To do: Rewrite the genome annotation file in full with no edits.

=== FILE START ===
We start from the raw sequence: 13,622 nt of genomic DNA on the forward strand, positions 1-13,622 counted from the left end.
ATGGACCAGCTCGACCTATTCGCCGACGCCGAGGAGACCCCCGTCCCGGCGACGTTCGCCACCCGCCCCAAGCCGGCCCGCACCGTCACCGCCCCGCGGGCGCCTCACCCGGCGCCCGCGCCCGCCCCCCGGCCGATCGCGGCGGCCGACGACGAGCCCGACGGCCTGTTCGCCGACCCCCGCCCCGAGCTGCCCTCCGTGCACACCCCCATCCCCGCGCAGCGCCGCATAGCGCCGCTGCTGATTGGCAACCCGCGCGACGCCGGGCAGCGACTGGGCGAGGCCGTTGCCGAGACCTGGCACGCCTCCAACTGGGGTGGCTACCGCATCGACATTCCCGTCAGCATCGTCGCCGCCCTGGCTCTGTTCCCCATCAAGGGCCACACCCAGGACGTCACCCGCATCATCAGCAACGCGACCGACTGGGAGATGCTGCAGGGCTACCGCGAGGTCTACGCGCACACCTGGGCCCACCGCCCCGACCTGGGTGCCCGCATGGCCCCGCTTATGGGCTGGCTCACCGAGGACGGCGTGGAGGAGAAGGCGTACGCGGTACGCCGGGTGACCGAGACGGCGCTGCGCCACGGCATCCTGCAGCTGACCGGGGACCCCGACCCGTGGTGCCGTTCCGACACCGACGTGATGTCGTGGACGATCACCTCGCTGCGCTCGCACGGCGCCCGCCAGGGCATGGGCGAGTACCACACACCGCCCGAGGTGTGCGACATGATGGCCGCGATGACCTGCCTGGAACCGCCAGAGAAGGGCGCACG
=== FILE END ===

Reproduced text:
We start from the raw sequence: 13,622 nt of genomic DNA on the forward strand, positions 1-13,622 counted from the left end.
ATGGACCAGCTCGACCTATTCGCCGACGCCGAGGAGACCCCCGTCCCGGCGACGTTCGCCACCCGCCCCAAGCCGGCCCGCACCGTCACCGCCCCGCGGGCGCCTCACCCGGCGCCCGCGCCCGCCCCCCGGCCGATCGCGGCGGCCGACGACGAGCCCGACGGCCTGTTCGCCGACCCCCGCCCCGAGCTGCCCTCCGTGCACACCCCCATCCCCGCGCAGCGCCGCATAGCGCCGCTGCTGATTGGCAACCCGCGCGACGCCGGGCAGCGACTGGGCGAGGCCGTTGCCGAGACCTGGCACGCCTCCAACTGGGGTGGCTACCGCATCGACATTCCCGTCAGCATCGTCGCCGCCCTGGCTCTGTTCCCCATCAAGGGCCACACCCAGGACGTCACCCGCATCATCAGCAACGCGACCGACTGGGAGATGCTGCAGGGCTACCGCGAGGTCTACGCGCACACCTGGGCCCACCGCCCCGACCTGGGTGCCCGCATGGCCCCGCTTATGGGCTGGCTCACCGAGGACGGCGTGGAGGAGAAGGCGTACGCGGTACGCCGGGTGACCGAGACGGCGCTGCGCCACGGCATCCTGCAGCTGACCGGGGACCCCGACCCGTGGTGCCGTTCCGACACCGACGTGATGTCGTGGACGATCACCTCGCTGCGCTCGCACGGCGCCCGCCAGGGCATGGGCGAGTACCACACACCGCCCGAGGTGTGCGACATGATGGCCGCGATGACCTGCCTGGAACCGCCAGAGAAGGGCGCACG